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IPR issues threaten open standards' future

Posted: 01 May 2007 ?? ?Print Version ?Bookmark and Share

Keywords:intellectual property rights? DVB-MHP? DVB-H mobile-TV standard?

Laven: Patent holders 'got greedy.'

A Java-based API designed to bring interactivity to DTV broadcasts and STBs is being proclaimed dead-on-arrival in Europe, a casualty of mishandled procedures for disclosing intellectual property rights (IPR) related to the standard.

The broadcaster backlash against the IPR terms for the Digital Video Broadcast Multimedia Home Platform (DVB-MHP) could signal deeper problems for its creator, the Digital Video Broadcasting Project, as that consortium positions its open DVB-Handheld (DVB-H) mobile-TV standard against Qualcomm Inc.'s proprietary MediaFLO. That has some calling for an overhaul of the DVB Project's IPR policy!and others questioning whether the industry's rising preoccupation with IP protection may prove irreconcilable with the concept of open standards.

MHP's patent-pooling negotiators certainly had time to get it right; the DVB Project completed the technical specs for the standard seven years ago. But the final IPR terms and conditions were not made available until February, and the hefty price tag!$1.75 per MHP device and 25 cents per subscriber per year!prompted outcries. The likely upshot is that the detailed MHP specs, reflecting the work of literally hundreds of engineers, will be mothballed.

"The patent holders got greedy to the point that they killed MHP," said Philip Laven, technical director of the European Broadcasting Union (EBU). Many broadcasters in Europe are now saying they will "punish" MHP patent holders by not implementing it. The exception may be Italy, where the government has mandated MHP's use and the installed base of MHP STBs already numbers in the millions.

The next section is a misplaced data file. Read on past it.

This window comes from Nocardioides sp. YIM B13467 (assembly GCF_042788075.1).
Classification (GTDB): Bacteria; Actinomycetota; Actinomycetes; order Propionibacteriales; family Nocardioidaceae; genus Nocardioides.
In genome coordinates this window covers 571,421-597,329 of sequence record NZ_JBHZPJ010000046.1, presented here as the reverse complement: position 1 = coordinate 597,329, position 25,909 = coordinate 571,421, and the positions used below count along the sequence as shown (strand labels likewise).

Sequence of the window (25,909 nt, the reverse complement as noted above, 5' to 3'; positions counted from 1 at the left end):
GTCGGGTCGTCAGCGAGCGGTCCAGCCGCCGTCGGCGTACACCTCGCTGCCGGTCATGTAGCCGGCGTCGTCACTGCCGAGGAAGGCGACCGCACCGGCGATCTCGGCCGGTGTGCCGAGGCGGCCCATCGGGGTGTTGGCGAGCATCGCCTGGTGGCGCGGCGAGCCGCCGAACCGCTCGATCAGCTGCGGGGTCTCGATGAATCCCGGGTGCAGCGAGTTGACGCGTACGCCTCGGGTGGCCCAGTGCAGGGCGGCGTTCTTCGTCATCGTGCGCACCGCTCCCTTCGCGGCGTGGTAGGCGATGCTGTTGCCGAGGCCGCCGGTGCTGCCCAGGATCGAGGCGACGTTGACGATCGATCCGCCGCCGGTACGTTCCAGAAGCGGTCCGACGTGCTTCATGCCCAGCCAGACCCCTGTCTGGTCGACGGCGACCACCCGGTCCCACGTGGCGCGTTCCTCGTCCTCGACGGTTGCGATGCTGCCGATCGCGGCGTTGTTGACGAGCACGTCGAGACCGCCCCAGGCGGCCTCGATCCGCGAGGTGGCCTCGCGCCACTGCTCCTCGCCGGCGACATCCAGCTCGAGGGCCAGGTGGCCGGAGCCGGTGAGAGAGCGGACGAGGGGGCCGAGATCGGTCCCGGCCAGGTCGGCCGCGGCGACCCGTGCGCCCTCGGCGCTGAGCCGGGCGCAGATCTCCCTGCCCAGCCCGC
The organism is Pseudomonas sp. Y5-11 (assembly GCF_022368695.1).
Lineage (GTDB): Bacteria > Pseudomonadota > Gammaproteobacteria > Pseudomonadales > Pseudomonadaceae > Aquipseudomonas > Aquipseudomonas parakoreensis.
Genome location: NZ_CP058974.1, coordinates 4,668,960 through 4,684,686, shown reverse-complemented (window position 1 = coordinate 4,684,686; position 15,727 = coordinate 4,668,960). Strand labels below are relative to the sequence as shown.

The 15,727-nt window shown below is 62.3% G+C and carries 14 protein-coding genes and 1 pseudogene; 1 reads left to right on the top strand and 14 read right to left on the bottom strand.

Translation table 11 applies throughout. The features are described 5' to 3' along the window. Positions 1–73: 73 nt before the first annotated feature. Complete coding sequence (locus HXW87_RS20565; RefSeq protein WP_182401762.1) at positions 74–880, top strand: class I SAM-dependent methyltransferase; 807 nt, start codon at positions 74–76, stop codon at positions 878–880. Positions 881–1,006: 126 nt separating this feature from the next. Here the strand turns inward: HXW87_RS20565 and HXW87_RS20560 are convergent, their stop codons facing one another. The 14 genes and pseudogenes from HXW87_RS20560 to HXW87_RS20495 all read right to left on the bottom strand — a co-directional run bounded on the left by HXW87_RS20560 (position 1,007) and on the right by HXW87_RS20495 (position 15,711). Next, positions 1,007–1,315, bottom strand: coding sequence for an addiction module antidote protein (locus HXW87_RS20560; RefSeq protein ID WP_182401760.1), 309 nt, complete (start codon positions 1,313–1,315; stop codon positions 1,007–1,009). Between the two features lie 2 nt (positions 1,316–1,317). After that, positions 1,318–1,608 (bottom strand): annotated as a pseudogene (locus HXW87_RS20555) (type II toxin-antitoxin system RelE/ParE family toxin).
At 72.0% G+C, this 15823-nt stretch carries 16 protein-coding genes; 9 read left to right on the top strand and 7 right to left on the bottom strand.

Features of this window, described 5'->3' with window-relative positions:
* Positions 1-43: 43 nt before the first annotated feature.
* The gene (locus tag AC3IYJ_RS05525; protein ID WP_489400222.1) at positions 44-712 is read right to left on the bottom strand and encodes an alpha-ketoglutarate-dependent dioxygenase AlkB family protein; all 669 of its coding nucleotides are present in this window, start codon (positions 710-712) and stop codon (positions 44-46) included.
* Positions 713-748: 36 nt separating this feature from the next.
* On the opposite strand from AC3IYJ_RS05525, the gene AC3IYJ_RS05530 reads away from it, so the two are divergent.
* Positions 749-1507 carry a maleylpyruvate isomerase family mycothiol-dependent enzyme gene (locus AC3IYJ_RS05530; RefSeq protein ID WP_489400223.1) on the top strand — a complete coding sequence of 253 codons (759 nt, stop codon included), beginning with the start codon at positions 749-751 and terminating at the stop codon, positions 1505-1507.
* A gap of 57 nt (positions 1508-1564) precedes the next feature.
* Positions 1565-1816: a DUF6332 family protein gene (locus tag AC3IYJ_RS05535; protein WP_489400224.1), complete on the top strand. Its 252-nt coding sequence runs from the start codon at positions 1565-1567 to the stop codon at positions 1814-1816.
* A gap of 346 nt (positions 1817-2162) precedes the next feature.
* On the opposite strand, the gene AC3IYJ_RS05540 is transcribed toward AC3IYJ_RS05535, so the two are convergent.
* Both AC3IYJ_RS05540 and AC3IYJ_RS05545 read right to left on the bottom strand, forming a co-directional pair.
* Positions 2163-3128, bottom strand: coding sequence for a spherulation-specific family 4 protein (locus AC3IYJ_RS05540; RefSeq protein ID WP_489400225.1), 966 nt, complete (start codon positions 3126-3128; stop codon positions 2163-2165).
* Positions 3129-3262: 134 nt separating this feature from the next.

Because DVB-MHP is a delivery mechanism for supplementary services rather than a core broadcast technology, there has been little gnashing of teeth over the failed spec itself. What's more worrisome for many in the industry is whether the MHP tempest will have implications for the mobile TV turf war between DVB-H and MediaFLO.

No immunity
At a time when Qualcomm is said to be promising "written indemnification" for MediaFLO licensees, the IPR structure for DVB-H has yet to come together. Those planning to implement DVB-H today don't know how much it will cost them or when patent pooling will become available. And in light of the DVB-MHP fiasco, DVB Project members are forewarned that the consortium may offer no immunity against patent ambushes by IP owners either outside or inside the group.

At the DVB World forum in Dublin last March, EBU's Laven posed a question that went to the heart of the matter: "Is there a future for open standards?"

Such a question would have been "unthinkable" just two years ago in a cordial, technologist-friendly forum like DVB, Laven said. DVB's engineering members value the economies of scale made possible by open standards, and they look to "avoid lock-in to monopoly supplies of proprietary systems," he said.

Although the DVB Project stipulates that IPRs should become available within two years after the completion of a standard, DVB-MHP miserably failed to meet that requirement. After the successful adoption of many of the DTV standards engineered by the DVB Project, DVB-MHP "disrupted the trust" among the consortium's membership of broadcasters, technology companies and network operators, said Laven. There is a future for open standards, he said, but "only if they are implemented and followed through."